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Greeks and the Other

Art played a central role in defining identity in Greek culture. Representations of the actions of heroes presented models of what a Greek should be. At the same time art was a vehicle to express what is non-Greek. While the Greek city-states fiercely held onto their own independence, there was still an important sense of what it was to be Greek. Greeks were unified by a common language, culture, and religion. As Greeks came into contact with other cultures, they emphasized the difference between themselves and others. It is in Greek culture that the concept of the "barbarian" was invented. "Barbarian" ultimately is a Greek word. It was used by the Greek to identify a non-Greek speaker, one who speaks nonsense or "bar bar".

The vase above known as the Eleusis Amphora comes from the beginning of the seventh century BCE. Scholars identify the period it comes from as the Orientalizing period. This is a period of dramatic change in Greek art as Greek culture expands out and comes under the influence of non-Greek, especially Near Eastern cultures. A major theme in the art of this period is the contrast between the Greek and the Other. The Eleusis Amphora is a good example of this. On the neck and belly of the vase which was used as a grave marker appear two Greek legends.

On the neck appears the story of Odysseus blinding the cyclops Polyphemus. This representation can be related to an episode in the Homeric epic The Odyssey, which recounts the adventures on his return home from the Trojan War. The Odyssey with its tales of fabulous lands and peoples was clearly written to capture the encounter of the Greek with the non-Greek. As emphasized in Homer's account of the encounter with Polyphemus, the cyclops was considered to be monstrous by his large size and single eye. He also lived in a cave in a wild land. Homer's account clearly reflects the Greek colonizer assessing the land to see how it could be transformed into a civilized, cultivated Greek settlement.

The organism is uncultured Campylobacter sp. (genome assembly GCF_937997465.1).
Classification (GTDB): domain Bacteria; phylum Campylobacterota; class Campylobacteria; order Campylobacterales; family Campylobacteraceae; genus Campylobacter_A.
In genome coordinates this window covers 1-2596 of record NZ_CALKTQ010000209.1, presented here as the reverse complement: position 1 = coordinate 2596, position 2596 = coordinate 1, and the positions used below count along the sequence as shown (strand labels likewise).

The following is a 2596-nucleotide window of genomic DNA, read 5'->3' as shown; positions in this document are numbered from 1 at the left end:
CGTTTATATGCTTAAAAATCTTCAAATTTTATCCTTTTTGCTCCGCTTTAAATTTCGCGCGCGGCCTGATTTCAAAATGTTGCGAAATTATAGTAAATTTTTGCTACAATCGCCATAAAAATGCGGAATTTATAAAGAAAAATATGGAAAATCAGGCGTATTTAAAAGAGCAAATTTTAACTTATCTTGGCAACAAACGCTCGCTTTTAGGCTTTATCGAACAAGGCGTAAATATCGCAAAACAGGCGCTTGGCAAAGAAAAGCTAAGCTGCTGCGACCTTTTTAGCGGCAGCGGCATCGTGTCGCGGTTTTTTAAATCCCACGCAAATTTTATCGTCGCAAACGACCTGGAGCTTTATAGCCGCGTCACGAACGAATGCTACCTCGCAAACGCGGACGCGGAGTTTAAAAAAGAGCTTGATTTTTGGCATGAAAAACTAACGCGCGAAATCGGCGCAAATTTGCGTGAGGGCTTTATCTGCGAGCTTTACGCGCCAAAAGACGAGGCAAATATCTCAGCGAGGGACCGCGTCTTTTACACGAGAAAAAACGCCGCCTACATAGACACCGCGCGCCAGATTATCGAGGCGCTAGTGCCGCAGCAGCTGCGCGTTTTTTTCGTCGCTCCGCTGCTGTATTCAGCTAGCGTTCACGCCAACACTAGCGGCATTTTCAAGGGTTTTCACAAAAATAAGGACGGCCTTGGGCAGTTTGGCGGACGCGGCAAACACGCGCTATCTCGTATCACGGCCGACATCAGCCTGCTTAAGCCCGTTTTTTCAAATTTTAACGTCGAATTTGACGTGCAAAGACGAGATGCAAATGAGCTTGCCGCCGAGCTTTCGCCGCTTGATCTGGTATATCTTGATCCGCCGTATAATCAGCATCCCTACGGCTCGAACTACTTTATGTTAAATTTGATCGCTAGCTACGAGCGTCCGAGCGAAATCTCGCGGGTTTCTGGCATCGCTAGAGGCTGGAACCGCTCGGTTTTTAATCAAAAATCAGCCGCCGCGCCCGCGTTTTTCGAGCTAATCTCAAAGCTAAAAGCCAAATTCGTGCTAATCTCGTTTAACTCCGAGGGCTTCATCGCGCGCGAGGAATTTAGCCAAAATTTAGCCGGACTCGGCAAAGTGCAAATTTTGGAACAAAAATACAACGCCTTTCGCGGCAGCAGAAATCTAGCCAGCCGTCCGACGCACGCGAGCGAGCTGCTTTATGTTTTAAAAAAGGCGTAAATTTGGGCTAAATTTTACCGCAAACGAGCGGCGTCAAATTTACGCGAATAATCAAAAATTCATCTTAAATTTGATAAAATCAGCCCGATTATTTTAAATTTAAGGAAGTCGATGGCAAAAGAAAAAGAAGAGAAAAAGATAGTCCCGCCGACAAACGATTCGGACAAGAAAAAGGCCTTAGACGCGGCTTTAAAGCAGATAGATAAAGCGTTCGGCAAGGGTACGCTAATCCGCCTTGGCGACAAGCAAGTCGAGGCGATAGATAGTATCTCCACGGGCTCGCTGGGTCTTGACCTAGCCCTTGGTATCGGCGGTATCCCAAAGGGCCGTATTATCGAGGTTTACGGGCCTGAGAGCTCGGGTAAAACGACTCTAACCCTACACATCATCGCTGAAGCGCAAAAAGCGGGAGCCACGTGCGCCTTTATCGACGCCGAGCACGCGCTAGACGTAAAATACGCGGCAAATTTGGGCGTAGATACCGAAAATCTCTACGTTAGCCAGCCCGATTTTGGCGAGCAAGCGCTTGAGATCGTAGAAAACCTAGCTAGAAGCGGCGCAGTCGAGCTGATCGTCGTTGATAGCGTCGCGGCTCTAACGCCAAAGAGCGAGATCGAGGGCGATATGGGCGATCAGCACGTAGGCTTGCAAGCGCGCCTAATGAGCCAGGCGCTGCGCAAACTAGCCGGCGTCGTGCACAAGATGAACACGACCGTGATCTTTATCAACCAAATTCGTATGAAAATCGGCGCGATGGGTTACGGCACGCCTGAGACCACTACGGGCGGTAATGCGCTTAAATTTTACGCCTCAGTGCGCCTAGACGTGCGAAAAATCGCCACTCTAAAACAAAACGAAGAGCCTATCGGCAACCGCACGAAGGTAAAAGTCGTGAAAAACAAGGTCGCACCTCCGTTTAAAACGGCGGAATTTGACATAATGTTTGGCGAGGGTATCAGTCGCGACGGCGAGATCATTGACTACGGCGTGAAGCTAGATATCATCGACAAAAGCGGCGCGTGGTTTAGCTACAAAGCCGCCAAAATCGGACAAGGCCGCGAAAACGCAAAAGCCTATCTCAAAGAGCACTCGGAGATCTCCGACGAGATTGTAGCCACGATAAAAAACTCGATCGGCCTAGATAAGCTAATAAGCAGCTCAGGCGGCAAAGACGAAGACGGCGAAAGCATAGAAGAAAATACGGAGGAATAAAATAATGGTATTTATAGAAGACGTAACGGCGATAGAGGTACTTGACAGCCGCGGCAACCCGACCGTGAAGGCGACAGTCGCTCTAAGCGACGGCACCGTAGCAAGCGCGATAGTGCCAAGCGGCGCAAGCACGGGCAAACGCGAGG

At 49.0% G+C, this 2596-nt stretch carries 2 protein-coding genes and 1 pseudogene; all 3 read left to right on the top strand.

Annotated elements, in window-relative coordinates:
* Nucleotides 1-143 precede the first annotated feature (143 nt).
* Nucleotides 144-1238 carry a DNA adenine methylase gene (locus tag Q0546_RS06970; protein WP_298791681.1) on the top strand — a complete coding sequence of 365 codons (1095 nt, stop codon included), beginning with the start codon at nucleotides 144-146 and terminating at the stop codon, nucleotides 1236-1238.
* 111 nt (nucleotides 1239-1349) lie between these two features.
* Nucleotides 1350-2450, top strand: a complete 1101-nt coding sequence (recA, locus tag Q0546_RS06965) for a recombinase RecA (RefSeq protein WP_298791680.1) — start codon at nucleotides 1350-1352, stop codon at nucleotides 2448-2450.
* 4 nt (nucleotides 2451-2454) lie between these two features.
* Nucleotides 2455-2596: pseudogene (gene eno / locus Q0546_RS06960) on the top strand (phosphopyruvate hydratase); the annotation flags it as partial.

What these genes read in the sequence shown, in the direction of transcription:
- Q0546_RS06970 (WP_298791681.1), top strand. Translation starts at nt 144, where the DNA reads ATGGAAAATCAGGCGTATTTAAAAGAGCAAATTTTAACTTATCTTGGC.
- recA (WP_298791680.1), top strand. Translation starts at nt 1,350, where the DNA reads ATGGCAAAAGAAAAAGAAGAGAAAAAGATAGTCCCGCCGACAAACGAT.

What is shown in the vase is the culminating moment in encounter with Polyphemus. The cyclops had trapped Odysseus and his followers. They were emprisoned in his cave, and Polyphemus had begun to eat them one at a time. To escape Odysseus was able to get Polyphemus drunk and then took a burning brand and blind Polyphemus. Note how the artist has emphasized the drunkenness of Polyphemus by including the drinking cup and articulated his wildness by showing the grimace of his face. This is in marked contrast to Odysseus who uses his cunning or what the Greeks called arete to defeat the cyclops.

The scene shown on the belly of the amphora is a representation of the story of the hero Perseus fleeing the Gorgons after he had beheaded Medusa (contrast the conception of Medusa articulated on this page to the excerpt from Bullfinch's Mythology). Accompanying Perseus is the goddess Athena who helped Perseus by giving him the mirror so that he would not look directly at Medusa and be turned into stone. The story of Perseus and Medusa was one of the most popular stories in Greek art from the Orientalizing period of the seventh century BCE through the Archaic period lasting to the beginning of the fifth century BCE. The wild, grimacing face of Medusa with snakes in her hair was one of the most favorite monsters to be represented in Greek culture. The example that follows comes from the sculpture of the pediment of a middle of the sixth century temple at Corfu:

As a female monster with snakes Medusa was one of the most typical examples of the Other in Greek culture. She epitomized the monstrous as being female and wild. The demonization of snakes here is particularly interesting. Comparison can be made between these images of Medusa and representations of the so-called Snake Goddess that come from Minoan art of the middle of the second millenium BCE: